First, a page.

Hosch, from Sugar Hill, Ga., will likely join the ministry. Aside from football, he found the most joy in his college years in his work with the student groups Harvard Christian Impact and Athletes in Action. “I feel like it’s my calling in life,” he said.

He wants to return to South Africa, where he has worked in underprivileged townships, tutoring students and readying them for matriculation exams.

“It’s given me a new perspective on life and a joy for the little things,” he said.

That doesn’t mean he won’t be sad. He’s sad already. “It’s flown by, especially this senior year,” he said.

But will he cry? “Yes. I will.”

Harvard quarterback Scott Hosch ’16. Jon Chase/Harvard Staff Photographer

More than just a game

If Andrew Fischer ’16 gets a little ahead of himself, he knocks on wood. It’s a jinx remover, a silly superstition, but he wouldn’t dare stop now. At the season’s end, with just one game remaining — arguably the most pivotal game, against Yale — Fischer has to be ready. “You’re essentially going into battle,” said the wide receiver.

On Nov. 14, the Crimson’s 22-game winning streak ended with a 35-25 loss to Penn. Harvard is now tied with Penn and Dartmouth for the Ivy League conference title. If Harvard wins against Yale, it will at least share the title. If it loses, that’s unlikely unless both other teams also lose.

So, as is true many years, the focus is now on the Harvard-Yale match-up, reverently referred to as The Game. This year, the team will travel to Yale, traditionally successful turf for the Crimson. Since 2001, the Crimson has won every game against Yale — except one gutting loss in 2006.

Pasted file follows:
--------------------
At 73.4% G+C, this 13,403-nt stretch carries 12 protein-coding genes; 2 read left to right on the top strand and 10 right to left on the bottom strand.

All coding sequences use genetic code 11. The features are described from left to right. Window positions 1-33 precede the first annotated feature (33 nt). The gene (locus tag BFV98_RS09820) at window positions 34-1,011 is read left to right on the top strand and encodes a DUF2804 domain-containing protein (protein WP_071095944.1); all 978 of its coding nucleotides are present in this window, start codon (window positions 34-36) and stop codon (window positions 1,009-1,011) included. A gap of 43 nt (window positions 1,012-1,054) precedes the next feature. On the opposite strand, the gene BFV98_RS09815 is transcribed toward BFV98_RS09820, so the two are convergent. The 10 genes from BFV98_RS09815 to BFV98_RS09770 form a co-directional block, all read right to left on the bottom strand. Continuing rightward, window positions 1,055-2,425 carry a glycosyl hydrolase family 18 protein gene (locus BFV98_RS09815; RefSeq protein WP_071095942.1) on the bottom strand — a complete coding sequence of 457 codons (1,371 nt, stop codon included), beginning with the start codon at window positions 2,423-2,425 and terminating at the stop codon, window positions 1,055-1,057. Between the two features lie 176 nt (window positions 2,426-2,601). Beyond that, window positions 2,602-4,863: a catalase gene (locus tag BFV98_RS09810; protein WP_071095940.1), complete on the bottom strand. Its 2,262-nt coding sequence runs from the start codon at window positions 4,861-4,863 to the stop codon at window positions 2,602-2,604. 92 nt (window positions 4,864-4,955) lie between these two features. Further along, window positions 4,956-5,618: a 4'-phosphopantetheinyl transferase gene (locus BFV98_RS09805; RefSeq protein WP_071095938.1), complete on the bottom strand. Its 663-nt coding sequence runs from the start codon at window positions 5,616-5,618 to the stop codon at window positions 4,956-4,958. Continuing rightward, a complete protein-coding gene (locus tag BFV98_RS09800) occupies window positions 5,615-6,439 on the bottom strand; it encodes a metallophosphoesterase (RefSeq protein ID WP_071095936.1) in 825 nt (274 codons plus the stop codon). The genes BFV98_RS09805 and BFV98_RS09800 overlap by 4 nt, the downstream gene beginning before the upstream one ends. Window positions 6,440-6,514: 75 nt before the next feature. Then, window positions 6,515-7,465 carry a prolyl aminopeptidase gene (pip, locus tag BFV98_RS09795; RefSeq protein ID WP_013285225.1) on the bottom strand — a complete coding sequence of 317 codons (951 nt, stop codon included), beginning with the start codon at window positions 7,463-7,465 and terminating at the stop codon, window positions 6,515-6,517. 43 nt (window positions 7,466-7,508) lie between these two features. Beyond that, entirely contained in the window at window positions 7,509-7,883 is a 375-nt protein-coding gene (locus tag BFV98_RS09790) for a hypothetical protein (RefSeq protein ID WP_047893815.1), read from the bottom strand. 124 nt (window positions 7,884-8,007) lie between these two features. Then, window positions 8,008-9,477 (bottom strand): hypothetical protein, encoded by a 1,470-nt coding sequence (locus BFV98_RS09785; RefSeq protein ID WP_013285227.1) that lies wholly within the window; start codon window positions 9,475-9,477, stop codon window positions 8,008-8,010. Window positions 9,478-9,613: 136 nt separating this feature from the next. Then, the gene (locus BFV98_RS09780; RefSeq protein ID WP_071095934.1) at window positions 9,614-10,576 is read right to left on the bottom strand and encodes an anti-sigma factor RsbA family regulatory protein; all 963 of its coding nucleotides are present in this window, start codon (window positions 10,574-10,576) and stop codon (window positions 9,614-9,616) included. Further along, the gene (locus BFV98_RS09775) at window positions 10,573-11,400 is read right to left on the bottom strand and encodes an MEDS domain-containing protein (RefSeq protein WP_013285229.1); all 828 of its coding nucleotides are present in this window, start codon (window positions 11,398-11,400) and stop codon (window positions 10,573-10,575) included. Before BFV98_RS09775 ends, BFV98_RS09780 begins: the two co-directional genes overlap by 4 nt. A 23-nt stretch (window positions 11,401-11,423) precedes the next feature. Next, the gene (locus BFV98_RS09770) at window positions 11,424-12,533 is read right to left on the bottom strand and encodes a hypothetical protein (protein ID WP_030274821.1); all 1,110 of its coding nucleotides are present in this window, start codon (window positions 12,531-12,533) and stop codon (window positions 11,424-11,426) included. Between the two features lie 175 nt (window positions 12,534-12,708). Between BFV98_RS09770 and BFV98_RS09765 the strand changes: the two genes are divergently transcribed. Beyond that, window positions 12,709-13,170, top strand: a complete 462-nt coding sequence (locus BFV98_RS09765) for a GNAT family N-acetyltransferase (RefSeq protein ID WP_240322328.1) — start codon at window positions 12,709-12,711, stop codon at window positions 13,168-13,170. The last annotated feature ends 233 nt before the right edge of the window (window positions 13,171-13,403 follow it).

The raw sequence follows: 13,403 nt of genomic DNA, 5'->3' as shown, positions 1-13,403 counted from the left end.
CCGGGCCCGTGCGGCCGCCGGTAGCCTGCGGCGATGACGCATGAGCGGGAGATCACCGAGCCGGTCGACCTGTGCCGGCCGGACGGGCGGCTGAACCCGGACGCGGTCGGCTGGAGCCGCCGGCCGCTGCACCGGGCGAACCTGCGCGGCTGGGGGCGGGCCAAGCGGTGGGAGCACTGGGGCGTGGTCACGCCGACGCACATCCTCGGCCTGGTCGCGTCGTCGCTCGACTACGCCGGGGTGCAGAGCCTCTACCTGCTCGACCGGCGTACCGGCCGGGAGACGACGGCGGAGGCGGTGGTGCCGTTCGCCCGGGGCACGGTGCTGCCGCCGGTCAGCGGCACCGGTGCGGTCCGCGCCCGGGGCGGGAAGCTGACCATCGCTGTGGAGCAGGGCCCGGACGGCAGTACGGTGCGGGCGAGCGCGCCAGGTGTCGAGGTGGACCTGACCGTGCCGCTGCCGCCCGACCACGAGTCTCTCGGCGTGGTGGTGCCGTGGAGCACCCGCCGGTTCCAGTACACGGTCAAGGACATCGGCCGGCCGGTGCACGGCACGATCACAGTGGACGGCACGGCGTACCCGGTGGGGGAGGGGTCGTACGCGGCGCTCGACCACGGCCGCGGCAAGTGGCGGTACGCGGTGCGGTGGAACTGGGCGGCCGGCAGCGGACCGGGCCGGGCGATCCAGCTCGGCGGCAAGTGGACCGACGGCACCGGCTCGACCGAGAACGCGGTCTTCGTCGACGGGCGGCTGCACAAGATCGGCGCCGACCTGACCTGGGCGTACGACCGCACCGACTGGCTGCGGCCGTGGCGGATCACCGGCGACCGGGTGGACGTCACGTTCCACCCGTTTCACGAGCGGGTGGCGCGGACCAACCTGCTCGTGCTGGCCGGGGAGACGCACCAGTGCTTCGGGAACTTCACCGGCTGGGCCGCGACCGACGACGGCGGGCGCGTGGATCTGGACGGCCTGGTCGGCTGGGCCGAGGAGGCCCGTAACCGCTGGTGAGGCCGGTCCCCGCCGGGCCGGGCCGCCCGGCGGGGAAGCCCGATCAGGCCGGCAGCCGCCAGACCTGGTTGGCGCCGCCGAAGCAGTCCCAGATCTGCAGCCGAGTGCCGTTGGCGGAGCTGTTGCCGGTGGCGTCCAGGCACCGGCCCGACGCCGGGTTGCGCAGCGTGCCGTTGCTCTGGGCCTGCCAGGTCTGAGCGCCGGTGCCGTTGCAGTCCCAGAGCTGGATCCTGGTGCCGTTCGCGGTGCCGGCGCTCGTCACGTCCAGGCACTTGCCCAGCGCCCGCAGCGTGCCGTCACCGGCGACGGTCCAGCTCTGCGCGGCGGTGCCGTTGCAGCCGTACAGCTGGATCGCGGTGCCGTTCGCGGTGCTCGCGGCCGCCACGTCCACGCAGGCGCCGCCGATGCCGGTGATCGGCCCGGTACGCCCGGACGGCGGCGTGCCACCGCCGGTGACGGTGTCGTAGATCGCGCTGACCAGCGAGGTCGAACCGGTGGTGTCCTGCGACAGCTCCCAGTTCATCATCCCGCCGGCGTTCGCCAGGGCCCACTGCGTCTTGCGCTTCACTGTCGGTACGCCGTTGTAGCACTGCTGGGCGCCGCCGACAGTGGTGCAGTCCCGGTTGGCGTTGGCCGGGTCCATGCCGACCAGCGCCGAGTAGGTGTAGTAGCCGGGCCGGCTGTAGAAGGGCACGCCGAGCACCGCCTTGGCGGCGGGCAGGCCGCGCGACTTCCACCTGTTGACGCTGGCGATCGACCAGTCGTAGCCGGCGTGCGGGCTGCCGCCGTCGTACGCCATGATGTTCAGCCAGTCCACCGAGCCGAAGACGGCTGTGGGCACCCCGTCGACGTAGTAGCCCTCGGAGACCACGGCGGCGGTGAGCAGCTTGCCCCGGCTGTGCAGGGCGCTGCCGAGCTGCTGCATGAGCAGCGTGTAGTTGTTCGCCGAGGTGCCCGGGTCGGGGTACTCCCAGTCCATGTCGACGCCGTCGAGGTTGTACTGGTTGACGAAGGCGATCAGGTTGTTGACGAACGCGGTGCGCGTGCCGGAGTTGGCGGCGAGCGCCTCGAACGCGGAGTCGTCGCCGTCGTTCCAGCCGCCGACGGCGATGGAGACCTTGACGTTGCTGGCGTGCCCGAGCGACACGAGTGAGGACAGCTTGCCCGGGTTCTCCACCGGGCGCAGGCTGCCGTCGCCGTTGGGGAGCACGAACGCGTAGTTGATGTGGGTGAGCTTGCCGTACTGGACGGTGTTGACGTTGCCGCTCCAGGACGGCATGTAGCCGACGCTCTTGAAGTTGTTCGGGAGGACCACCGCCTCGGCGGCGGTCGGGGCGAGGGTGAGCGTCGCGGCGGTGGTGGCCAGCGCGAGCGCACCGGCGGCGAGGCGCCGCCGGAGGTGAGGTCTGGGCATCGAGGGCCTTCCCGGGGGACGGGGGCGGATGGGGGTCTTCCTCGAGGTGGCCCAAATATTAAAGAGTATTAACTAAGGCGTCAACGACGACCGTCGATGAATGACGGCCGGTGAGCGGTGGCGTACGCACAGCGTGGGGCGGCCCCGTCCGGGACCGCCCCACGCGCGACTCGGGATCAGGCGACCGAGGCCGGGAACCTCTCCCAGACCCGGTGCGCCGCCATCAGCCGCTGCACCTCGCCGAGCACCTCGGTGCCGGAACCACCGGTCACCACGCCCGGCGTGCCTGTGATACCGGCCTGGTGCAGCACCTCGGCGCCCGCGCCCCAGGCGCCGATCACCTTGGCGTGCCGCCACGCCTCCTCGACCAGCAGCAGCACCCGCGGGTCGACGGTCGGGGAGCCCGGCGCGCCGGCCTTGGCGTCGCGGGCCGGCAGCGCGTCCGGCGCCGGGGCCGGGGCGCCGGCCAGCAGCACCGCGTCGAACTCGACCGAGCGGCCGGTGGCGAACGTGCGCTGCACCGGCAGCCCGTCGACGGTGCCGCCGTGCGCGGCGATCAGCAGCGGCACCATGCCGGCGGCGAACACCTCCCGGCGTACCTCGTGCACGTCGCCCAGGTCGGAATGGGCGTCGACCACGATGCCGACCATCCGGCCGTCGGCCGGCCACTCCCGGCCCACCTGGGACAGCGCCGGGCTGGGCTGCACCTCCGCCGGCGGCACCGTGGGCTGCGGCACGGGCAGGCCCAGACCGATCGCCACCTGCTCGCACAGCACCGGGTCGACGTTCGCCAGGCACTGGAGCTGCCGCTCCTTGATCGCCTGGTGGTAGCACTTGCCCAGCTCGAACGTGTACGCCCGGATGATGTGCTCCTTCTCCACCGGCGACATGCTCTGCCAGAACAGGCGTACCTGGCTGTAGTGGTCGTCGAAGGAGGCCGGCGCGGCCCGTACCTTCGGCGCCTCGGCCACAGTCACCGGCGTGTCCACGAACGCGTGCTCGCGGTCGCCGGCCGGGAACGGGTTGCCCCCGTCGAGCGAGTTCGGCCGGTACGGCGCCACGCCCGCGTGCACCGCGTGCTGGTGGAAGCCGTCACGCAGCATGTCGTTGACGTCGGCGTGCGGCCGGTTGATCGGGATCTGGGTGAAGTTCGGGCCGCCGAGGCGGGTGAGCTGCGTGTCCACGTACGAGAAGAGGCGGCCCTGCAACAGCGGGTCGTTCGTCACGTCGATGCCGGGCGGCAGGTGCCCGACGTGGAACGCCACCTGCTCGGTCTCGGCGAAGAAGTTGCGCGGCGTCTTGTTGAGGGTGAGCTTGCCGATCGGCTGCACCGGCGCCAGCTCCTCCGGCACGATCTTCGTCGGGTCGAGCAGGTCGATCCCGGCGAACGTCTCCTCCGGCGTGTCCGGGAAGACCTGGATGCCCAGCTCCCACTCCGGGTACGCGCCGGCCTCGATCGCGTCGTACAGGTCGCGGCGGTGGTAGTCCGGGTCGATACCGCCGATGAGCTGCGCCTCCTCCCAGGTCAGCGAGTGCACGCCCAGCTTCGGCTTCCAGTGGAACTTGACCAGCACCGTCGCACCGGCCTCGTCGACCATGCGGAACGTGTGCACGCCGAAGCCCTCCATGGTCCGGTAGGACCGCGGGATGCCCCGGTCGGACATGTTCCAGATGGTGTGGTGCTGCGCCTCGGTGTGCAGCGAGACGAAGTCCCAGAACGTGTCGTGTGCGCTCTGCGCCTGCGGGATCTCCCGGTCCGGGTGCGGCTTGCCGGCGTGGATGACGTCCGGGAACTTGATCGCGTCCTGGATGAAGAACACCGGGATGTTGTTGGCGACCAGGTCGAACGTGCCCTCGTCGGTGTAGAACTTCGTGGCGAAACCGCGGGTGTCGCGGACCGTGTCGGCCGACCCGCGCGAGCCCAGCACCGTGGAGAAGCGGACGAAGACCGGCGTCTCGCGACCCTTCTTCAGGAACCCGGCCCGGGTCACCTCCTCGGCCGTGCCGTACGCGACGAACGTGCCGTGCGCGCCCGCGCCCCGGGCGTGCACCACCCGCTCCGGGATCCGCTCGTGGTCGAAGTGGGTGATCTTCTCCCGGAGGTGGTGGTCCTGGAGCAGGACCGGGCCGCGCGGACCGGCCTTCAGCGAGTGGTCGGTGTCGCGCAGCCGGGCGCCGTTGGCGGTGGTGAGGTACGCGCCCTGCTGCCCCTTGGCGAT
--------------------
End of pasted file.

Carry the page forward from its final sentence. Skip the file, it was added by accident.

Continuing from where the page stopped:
The pressure is on to perform, not just to cap another milestone season with a victory, but to make the last game an unforgettable one for the graduating seniors.

“It’s a really hard feeling to describe,” Evans said of playing The Game. “Especially that Yale game last year where the stands are packed, and it all comes down to the last drive … being on the field for that was an unparalleled moment in my life. It was just so surreal, a feeling of pure joy and happiness that I wish everyone in this world could feel.”

There’s a chant that’s been passed down through the years from captain to captain, Koran revealed. It’s a simple rallying cry, with call and response from the team: “It’s ‘Crimson, our house, can’t be beat, won’t be beat. All for one, one for all. Crimson,’” he said. “And then we break.”

When the team breaks for good, though, Murphy’s lessons will continue to resonate.

“Coach said to me one time, ‘You don’t learn anything from the wins, it’s the losses, the pitfalls you stumble into sometimes; that’s where you learn from life,’” recalled Redmond. “Beyond football, if something happens — a death in the family — you realize, ‘There’s a way I can pull myself out of this.’ Looking back now, I’m much prouder of the person I am now than the person who walked in the door.”

“Every time you look at your senior class you think, ‘Wow: what’re we going to do without these guys?’” said Murphy. “Then you end up in spring practice and all these great players are gone, all your team leaders are gone, and you say, ‘How the heck are we going to win a game?’ But somehow you evolve. Guys step up and continue on in their footsteps. But this will be a very difficult class to replace.”

Before Commencement in May, the team will gather one last time for a Murr Center ceremony overlooking the stadium.

“It’s very emotional, and it’s very bittersweet,” said Murphy. “It’s the evening before graduation; it’s the last time we’ll ever be together in that entire group, that entire family. The thing I tell my players is that as bittersweet as it is, we will never lose that very special bond forged through four years of hard work, joy, and heartache.”